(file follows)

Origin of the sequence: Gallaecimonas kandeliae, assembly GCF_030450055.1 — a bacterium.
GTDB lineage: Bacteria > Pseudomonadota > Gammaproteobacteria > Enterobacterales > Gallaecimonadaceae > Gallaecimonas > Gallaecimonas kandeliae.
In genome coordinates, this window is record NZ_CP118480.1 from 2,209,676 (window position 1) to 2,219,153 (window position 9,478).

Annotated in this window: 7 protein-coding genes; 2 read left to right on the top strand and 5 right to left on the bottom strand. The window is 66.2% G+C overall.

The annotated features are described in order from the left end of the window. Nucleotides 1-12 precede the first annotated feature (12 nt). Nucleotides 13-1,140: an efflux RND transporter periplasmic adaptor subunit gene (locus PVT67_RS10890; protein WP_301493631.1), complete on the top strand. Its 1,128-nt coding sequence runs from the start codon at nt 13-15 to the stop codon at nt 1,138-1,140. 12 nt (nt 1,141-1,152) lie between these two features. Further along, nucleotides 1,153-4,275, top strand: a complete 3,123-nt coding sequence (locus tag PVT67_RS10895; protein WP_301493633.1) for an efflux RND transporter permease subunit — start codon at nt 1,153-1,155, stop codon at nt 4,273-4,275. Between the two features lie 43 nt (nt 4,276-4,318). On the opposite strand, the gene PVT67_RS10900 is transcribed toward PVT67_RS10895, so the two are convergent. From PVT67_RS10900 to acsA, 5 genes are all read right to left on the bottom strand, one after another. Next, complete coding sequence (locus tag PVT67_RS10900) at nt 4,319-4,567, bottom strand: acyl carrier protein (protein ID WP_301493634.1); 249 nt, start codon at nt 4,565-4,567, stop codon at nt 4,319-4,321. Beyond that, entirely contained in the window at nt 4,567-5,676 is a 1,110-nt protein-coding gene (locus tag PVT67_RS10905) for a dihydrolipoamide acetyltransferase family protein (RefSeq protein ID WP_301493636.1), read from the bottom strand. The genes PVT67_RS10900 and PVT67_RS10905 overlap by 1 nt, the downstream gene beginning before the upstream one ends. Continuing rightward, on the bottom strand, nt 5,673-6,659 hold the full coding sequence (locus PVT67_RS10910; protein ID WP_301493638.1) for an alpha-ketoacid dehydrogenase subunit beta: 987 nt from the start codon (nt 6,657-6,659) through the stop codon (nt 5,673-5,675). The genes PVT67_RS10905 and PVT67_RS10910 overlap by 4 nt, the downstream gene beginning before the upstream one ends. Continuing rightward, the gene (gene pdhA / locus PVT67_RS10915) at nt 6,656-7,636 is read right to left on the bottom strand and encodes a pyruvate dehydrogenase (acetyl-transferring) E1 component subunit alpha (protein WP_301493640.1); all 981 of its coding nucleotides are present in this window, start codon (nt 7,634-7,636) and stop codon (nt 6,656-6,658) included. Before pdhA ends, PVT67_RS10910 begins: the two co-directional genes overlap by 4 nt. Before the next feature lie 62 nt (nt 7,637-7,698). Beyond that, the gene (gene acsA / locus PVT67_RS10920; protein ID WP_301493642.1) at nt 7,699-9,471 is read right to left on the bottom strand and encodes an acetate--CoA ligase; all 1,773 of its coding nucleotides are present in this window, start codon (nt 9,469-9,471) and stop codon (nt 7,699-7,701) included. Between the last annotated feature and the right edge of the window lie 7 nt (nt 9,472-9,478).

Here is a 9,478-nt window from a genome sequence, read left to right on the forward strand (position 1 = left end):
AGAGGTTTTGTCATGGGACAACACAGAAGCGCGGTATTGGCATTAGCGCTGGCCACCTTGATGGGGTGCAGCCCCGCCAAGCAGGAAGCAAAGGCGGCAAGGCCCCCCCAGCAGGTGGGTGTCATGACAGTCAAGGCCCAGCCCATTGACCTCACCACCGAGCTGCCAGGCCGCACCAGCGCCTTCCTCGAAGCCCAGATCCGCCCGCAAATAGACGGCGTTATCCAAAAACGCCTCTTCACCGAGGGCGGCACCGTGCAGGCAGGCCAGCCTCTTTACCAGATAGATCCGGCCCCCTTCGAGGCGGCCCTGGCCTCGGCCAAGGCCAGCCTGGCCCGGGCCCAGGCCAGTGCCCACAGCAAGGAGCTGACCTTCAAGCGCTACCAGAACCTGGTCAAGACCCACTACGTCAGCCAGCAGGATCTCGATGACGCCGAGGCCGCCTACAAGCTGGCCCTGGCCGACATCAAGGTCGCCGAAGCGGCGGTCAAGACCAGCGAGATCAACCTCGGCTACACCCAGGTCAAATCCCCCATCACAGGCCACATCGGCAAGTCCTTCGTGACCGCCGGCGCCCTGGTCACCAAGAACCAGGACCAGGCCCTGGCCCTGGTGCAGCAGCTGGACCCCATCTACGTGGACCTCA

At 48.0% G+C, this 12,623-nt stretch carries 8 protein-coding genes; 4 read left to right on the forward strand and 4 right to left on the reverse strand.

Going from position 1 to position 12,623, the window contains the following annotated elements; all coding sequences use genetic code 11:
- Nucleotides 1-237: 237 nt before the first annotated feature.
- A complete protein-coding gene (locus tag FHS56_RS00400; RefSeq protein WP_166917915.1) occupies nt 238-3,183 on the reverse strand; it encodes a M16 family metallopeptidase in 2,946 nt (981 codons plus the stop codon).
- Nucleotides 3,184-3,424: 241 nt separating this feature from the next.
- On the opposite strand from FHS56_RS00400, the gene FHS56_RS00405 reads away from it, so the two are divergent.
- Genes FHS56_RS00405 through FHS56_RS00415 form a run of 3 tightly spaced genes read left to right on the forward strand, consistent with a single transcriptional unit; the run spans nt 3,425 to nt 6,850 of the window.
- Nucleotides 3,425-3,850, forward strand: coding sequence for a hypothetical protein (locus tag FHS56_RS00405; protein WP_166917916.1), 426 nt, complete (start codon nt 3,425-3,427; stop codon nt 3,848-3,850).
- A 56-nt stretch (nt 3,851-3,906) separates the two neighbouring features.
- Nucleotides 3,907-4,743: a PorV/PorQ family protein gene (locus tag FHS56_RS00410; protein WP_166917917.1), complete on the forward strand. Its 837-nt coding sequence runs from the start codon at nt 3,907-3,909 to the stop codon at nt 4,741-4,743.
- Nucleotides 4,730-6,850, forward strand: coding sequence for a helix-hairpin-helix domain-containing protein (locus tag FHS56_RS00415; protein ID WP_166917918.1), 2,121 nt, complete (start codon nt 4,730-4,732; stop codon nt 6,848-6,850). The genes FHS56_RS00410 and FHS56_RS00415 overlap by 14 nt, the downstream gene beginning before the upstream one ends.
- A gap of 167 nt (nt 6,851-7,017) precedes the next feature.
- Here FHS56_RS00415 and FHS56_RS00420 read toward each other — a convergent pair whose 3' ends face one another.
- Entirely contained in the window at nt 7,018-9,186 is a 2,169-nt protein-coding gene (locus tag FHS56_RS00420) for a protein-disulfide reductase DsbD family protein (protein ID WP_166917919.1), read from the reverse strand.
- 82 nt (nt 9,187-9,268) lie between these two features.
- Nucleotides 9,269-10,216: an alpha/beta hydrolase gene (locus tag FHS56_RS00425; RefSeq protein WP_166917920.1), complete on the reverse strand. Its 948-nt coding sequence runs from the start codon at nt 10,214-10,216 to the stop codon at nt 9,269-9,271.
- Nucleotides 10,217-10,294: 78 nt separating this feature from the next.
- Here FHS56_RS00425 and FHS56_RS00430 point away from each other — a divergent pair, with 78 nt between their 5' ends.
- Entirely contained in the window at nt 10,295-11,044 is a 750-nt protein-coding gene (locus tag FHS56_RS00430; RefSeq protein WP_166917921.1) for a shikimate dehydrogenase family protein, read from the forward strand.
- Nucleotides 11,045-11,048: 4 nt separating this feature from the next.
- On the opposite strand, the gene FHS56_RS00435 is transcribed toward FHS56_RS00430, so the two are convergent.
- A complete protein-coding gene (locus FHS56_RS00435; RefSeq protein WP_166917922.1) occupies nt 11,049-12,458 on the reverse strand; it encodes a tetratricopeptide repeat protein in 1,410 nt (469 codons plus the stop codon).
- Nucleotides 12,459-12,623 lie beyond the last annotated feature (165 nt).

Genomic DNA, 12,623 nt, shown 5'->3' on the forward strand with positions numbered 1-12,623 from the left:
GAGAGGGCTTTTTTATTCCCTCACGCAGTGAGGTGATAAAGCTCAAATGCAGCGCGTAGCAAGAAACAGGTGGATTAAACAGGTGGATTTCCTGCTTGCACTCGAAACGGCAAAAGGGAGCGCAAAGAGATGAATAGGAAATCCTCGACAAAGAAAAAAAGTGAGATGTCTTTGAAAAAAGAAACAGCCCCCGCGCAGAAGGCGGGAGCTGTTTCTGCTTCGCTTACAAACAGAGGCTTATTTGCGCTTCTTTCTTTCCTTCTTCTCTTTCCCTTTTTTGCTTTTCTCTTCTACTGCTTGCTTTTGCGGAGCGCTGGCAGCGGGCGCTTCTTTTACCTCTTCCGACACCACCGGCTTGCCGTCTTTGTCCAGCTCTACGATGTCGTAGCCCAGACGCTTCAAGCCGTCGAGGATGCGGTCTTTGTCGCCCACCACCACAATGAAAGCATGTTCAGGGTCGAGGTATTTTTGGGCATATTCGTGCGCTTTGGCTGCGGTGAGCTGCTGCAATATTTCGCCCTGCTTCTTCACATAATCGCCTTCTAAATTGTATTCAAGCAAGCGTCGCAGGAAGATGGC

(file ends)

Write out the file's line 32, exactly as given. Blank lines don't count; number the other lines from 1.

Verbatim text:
GAGAGGGCTTTTTTATTCCCTCACGCAGTGAGGTGATAAAGCTCAAATGCAGCGCGTAGCAAGAAACAGGTGGATTAAACAGGTGGATTTCCTGCTTGCACTCGAAACGGCAAAAGGGAGCGCAAAGAGATGAATAGGAAATCCTCGACAAAGAAAAAAAGTGAGATGTCTTTGAAAAAAGAAACAGCCCCCGCGCAGAAGGCGGGAGCTGTTTCTGCTTCGCTTACAAACAGAGGCTTATTTGCGCTTCTTTCTTTCCTTCTTCTCTTTCCCTTTTTTGCTTTTCTCTTCTACTGCTTGCTTTTGCGGAGCGCTGGCAGCGGGCGCTTCTTTTACCTCTTCCGACACCACCGGCTTGCCGTCTTTGTCCAGCTCTACGATGTCGTAGCCCAGACGCTTCAAGCCGTCGAGGATGCGGTCTTTGTCGCCCACCACCACAATGAAAGCATGTTCAGGGTCGAGGTATTTTTGGGCATATTCGTGCGCTTTGGCTGCGGTGAGCTGCTGCAATATTTCGCCCTGCTTCTTCACATAATCGCCTTCTAAATTGTATTCAAGCAAGCGTCGCAGGAAGATGGC